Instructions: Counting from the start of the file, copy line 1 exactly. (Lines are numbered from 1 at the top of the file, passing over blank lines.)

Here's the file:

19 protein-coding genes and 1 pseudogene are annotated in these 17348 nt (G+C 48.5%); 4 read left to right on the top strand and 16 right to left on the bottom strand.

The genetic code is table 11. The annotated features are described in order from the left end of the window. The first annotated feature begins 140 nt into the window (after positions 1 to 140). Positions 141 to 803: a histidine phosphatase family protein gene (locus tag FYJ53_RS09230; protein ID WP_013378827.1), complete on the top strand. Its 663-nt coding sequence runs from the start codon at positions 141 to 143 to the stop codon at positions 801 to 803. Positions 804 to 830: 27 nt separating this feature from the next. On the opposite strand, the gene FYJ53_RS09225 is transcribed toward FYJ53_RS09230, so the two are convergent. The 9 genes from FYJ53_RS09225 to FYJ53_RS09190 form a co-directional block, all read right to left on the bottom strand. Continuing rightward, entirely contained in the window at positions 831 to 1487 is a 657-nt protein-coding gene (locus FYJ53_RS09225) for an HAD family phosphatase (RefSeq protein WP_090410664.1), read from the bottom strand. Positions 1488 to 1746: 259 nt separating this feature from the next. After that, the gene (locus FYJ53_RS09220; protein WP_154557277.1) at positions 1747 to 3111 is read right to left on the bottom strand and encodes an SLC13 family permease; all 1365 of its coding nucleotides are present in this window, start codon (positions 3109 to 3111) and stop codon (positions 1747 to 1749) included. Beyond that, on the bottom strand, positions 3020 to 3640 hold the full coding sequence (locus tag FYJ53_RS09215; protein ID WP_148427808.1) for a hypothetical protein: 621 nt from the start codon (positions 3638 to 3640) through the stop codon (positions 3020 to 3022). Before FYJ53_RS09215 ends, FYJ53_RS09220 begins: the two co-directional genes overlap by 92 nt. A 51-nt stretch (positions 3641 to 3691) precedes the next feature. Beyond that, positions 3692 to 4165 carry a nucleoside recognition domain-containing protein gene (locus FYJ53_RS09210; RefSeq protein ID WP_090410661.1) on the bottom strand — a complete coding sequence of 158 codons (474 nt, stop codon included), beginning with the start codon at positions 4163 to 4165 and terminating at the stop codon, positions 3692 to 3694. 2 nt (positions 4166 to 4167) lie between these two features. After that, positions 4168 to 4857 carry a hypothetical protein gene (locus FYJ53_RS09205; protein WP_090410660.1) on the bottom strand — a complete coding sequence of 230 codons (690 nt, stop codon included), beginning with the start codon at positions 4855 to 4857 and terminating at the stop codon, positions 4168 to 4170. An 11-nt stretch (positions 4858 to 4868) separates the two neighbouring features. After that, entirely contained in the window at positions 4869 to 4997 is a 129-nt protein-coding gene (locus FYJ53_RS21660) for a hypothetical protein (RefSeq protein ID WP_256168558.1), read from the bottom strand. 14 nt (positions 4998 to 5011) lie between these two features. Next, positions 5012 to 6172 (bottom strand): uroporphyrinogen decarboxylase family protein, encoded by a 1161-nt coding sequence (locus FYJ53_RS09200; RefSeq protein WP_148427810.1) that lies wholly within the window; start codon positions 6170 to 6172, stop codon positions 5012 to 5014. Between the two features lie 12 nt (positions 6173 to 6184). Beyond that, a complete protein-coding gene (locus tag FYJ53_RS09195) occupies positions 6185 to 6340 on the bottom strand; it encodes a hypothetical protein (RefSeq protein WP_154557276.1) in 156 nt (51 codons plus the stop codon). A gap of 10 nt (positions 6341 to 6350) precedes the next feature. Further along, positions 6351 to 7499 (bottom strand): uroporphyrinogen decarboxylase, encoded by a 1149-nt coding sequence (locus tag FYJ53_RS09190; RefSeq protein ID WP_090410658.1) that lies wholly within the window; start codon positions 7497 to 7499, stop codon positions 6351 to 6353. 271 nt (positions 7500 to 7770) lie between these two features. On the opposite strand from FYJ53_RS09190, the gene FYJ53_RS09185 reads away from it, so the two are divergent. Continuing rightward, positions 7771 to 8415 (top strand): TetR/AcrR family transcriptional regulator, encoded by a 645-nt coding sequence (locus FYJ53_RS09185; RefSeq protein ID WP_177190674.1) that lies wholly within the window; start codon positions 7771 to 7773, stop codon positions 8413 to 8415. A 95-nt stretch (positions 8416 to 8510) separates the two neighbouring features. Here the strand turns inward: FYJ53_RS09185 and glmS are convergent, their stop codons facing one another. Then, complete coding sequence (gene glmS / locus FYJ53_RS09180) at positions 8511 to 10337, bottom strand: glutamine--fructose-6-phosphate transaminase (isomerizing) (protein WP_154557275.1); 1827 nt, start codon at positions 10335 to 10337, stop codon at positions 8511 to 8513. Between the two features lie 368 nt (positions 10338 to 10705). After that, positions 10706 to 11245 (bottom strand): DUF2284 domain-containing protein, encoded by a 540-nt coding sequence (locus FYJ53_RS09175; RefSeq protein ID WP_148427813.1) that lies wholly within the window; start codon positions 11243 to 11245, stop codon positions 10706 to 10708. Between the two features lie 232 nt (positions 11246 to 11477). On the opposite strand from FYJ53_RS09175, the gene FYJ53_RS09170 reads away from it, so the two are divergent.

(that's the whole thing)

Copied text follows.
19 protein-coding genes and 1 pseudogene are annotated in these 17348 nt (G+C 48.5%); 4 read left to right on the top strand and 16 right to left on the bottom strand.